Where are you currently working and what is your current role?

I work for Farrells London as a Part 1 Architectural Assistant. Working in an architectural practice that specialises in urban design has enabled me to gain insight into the wider principles that govern good public realm design and how this feeds into a built form which is responsive to its surroundings.

Why motivated you to pursue a career as an Architect?

Growing up in Hong Kong, architecture has always been impossible to ignore. Hong Kong is a city known for its glamorous skyscrapers, but it should be no secret that a great percentage of its people suffer from a housing issue - particularly in the case of cage homes. Having seen these spaces first-hand, I was and still am determined to find a design solution that provides good quality, flexible and affordable housing for those in need.

What does a typical day as an Architectural Assistant look like?

I work on both architectural and urban design projects through all RIBA stages; from producing bids and pre-application documents to detailed tender issue drawings and lease plans, it has been a pleasure to see some of my projects reach the construction stage in such a short span of time! I have always been keen on graphic design, my skills in this area have given me a degree of autonomy in developing the graphic style for several illustrative masterplans - an invaluable opportunity for a Part 1.

What skills did you develop as a Generation UK intern that align with your current role?

My experience working in Chengdu has not only equipped me with the technical skills to work effectively in an office environment, but more importantly it has granted me a unique perspective on working cultures between the UK and China. I use much of the same software as I did in Chengdu (AutoCAD, Sketchup, and Adobe Photoshop, to name a few) and though I was speaking a different language, being able to present a clear concept to a group of senior designers can be a daunting task. Now, it is one that I can approach with confidence.

How has your Generation UK experience contributed towards where you are now in your career?

Before starting at Farrells, I had the privilege of working with Caukin Studio to design and build a new community hall for a Fijian village that had been damaged by Cyclone Winston in 2016. Thanks to my experience in Chengdu, I had an understanding of how Fiji’s different climate and geographic position would impact the design. It was the studio’s goal to design the hall with a secondary function as an emergency cyclone shelter so understanding the strength of Fiji’s cyclones was crucial. During my interview with Farrells, this hands-on experience working on-site to solve technical problems made for an interesting discussion. Architects at Farrells design for every aspect of each building, including the construction strategy, so I feel that demonstrating my deeper understanding in this area made me a stronger candidate for the job.

Additionally, being able to shift interchangeably between Mandarin and English has given me such confidence in building positive relationships with my coworkers and clients. If I’m able to make friends with strangers in a Chinese food court or enjoy a tea ceremony with the owners of Chengdu’s best vegan hotpot restaurant, all while speaking a foreign language, it really feels like the sky’s the limit when it comes to building meaningful connections!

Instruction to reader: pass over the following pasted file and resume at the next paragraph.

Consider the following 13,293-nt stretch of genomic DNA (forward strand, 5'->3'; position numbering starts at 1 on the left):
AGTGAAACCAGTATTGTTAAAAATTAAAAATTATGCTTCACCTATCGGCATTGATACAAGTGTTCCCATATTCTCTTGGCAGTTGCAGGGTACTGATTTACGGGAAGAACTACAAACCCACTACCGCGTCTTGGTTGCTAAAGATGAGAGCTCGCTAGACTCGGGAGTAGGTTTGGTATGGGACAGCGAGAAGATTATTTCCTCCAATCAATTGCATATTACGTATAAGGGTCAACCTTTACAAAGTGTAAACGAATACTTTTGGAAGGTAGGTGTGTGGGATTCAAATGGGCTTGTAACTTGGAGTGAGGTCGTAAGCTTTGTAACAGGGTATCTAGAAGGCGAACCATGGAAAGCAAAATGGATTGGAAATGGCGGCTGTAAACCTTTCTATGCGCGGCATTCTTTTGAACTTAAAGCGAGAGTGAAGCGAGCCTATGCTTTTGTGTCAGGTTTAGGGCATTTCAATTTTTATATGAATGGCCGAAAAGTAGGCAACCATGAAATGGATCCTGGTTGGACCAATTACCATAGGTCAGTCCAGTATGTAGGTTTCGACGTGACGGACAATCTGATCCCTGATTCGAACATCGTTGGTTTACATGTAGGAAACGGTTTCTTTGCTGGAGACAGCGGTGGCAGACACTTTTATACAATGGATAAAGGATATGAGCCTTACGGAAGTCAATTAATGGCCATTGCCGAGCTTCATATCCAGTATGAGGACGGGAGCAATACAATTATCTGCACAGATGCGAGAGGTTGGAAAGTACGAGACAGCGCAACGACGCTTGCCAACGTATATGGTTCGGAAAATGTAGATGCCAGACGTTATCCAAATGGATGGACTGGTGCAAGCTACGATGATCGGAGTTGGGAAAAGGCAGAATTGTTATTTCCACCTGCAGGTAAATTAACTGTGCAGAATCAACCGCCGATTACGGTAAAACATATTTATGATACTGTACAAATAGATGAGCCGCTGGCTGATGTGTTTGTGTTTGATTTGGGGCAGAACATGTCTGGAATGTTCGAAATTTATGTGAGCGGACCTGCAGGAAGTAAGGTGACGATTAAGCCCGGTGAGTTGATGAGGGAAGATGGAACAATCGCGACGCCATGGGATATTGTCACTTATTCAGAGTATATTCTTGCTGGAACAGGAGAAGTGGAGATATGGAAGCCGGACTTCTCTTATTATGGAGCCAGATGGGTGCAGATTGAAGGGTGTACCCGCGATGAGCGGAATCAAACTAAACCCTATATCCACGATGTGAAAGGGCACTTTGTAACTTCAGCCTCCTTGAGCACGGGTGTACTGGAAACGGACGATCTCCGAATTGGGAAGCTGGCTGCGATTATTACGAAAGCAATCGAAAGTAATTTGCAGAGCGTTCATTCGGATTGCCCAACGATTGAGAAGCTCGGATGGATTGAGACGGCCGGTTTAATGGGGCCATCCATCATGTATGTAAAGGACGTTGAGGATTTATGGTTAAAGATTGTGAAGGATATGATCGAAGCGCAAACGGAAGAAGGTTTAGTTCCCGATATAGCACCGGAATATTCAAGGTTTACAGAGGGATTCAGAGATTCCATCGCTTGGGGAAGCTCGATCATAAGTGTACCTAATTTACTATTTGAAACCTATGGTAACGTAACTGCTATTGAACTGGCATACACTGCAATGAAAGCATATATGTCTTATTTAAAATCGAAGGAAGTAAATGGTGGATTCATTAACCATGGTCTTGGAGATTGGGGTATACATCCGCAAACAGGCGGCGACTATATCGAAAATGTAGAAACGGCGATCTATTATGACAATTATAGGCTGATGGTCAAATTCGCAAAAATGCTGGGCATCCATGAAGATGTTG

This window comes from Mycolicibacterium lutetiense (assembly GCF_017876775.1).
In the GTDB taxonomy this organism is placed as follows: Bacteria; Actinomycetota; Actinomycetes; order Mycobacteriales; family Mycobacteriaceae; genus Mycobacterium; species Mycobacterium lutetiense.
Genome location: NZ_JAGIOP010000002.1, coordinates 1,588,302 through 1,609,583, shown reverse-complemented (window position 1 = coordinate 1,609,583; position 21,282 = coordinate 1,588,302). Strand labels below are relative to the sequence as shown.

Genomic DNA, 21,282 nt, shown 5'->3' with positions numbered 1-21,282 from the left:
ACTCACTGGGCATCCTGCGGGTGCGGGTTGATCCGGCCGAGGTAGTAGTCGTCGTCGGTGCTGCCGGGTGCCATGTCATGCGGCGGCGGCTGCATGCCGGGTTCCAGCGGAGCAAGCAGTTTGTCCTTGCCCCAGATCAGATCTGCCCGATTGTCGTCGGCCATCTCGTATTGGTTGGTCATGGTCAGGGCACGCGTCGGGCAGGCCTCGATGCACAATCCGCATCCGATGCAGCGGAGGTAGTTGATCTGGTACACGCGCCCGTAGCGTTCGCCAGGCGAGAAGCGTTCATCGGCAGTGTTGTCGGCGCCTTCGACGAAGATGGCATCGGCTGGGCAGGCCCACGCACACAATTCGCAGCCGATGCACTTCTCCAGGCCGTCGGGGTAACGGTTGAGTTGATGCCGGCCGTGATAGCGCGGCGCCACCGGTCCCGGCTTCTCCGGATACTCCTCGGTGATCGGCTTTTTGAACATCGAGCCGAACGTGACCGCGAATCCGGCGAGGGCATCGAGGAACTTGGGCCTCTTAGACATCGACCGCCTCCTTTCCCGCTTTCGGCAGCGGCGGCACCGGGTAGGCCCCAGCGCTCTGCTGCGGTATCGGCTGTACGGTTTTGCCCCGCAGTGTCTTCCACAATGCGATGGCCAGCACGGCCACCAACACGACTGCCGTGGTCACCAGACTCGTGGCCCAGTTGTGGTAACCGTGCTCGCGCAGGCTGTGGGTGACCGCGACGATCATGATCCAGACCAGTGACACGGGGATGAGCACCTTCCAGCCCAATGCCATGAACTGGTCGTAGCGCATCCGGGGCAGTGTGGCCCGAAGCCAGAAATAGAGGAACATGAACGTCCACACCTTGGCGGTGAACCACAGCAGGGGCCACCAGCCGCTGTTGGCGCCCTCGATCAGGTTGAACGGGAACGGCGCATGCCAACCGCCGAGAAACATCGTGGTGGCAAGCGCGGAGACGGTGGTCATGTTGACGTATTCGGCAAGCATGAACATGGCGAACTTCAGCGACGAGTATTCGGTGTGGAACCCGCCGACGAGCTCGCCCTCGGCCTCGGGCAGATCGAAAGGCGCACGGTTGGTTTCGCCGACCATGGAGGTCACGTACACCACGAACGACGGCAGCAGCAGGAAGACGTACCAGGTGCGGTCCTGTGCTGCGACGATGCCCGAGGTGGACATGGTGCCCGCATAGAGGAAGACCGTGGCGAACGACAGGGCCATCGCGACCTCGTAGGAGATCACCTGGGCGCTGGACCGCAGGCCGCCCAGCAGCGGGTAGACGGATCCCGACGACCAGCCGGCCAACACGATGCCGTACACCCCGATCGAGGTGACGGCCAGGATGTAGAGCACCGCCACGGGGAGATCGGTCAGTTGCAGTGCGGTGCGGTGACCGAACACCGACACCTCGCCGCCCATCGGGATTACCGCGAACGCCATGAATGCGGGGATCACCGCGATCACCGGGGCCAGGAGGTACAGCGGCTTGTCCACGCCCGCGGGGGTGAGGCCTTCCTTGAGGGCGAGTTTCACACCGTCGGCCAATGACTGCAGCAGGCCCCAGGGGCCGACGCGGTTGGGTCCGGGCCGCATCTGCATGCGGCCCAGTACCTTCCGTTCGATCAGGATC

Based on your experiences, what are the differences and similarities between the architecture industry in China and the UK?

While in Chengdu, my work was focused on aesthetic appeal. I developed visual concepts taking inspiration from local contexts, and broader Chinese traditions that I had grown up with in Hong Kong. By comparison, I have worked on the more technical side of design in the UK, developing my understanding of construction strategies and London borough council policies. 

In my experience, the UK’s designing process feels thoroughly integrated between engineering consultants and the design team. We work hand in hand to develop one considered design. In Chengdu, my work rarely intersected with the project engineers and so the designer’s role felt liberated from technical constraints that would be resolved by a separate team. 

I would love the chance to work overseas once more during my architectural career to explore how other cultures differ and discover if Chengdu’s approach explains the rapid pace at which the city has been able to develop.

What are your career aspirations over the next 5-10 years?

I would love the chance to continue exploring how other cultures approach architectural design once I complete my Part 2 and 3 RIBA qualification in the UK and am excited to apply the skills I have picked up in both China and the UK. I will continue striving towards my ambitions of innovating for a variety of social causes, be that by continuing to volunteer in disaster-relief projects such as my work in Fiji, or by designing solutions for the housing crisis in cities like Hong Kong.

How would you sum up your experience in China?

I am so glad I was able to share this experience with likeminded InternChina alumni; helping each other embrace a new culture and stepping outside my comfort zone to take every opportunity to learn from the locals made it an unforgettable experience.

Madeleine participated in the Generation UK internship programme in 2017 working at Non-A Studio & Difang Construction. Since completing her internship, she worked at Farrells as a Part 1 Architectural Assistant in London from October 2019 to June 2021. Madeleine will be embarking on an MArch at the Architectural Association School of Architecture in September 2021.